Lest We Forget.

It's an epitaph used often to remember those who have fallen in combat, and in November it will take on even more significance when the world celebrates Armistice Day 100 years since the end of World War I.

It was dubbed "the War to end all Wars'' due to the horrific death toll of more than 16 million people, and on November 11, at 11am - the 11th hour of the 11th day of the 11th month - the world will bow its head in silence to remember those who didn't return from the war.

In Whangārei, the RSA has plans in place to commemorate Armistice Day - also known as Remembrance Day in the northern hemisphere - at the city's Whangārei Cenotaph and War Memorial in Laurie Hall Park.

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On November 4, from 10.30am, the RSA will be putting in 290 white crosses in the Field of Remembrance in front of the War Memorial. The crosses will have the names of the WWI personnel from the district who did not return from war.

The Field of Remembrance at Laurie Hall Park, resonates with students, the public and service personnel alike.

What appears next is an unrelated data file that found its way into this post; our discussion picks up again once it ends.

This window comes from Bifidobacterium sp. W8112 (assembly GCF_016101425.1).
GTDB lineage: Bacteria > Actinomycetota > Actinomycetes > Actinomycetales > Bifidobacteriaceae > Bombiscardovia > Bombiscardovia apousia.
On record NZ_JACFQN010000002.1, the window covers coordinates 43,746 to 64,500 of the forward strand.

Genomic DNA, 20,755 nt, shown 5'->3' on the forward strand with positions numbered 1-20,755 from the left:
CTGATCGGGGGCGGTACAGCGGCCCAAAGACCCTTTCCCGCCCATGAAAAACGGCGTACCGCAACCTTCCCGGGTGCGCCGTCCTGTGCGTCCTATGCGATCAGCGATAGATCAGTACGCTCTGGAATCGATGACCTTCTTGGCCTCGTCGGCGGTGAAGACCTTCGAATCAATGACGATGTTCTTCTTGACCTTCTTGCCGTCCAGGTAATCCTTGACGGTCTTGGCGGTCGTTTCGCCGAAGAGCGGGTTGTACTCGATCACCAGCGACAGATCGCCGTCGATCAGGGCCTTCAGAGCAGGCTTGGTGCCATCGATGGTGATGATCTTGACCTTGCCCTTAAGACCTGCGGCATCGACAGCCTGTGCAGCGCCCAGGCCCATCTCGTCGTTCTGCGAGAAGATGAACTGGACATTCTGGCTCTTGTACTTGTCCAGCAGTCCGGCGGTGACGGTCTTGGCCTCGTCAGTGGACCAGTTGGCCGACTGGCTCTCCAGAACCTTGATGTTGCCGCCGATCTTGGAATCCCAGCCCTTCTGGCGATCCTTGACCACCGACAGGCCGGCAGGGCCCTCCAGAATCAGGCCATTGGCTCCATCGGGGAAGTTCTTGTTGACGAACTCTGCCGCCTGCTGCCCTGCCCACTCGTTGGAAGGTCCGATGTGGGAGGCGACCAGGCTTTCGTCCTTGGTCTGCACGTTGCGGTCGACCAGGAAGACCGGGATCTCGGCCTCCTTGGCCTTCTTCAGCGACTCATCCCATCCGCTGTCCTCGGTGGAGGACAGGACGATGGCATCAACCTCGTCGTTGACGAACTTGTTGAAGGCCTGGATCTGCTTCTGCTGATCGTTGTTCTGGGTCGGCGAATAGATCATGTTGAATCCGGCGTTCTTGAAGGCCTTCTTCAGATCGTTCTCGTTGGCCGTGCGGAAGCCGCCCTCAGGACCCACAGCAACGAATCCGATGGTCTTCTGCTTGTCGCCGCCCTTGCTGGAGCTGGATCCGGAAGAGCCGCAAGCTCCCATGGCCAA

The Field of Remembrance at Laurie Hall Park, resonates with students, the public and service personnel alike.

The crosses will be placed by school pupils from the district and as the final cross is put in place the Last Post will be played, then the reciting of the oath and the playing of Reveille. The crosses will stay in place and feature in the Armistice Day commemorations at the War Memorial on November 11.

On Armistice Day marchers will assemble at the north end of Rathbone St at 10.10am, with the march to the Cenotaph starting at 10.30am. The Last Post will be played at exactly 11am and the remembrance service will take about 15 minutes.

Whangārei RSA president Chris Harold said although Anzac Day is New Zealand's main remembrance day, he expects this 100th anniversary of the end of WWI to attract large numbers to the Cenotaph.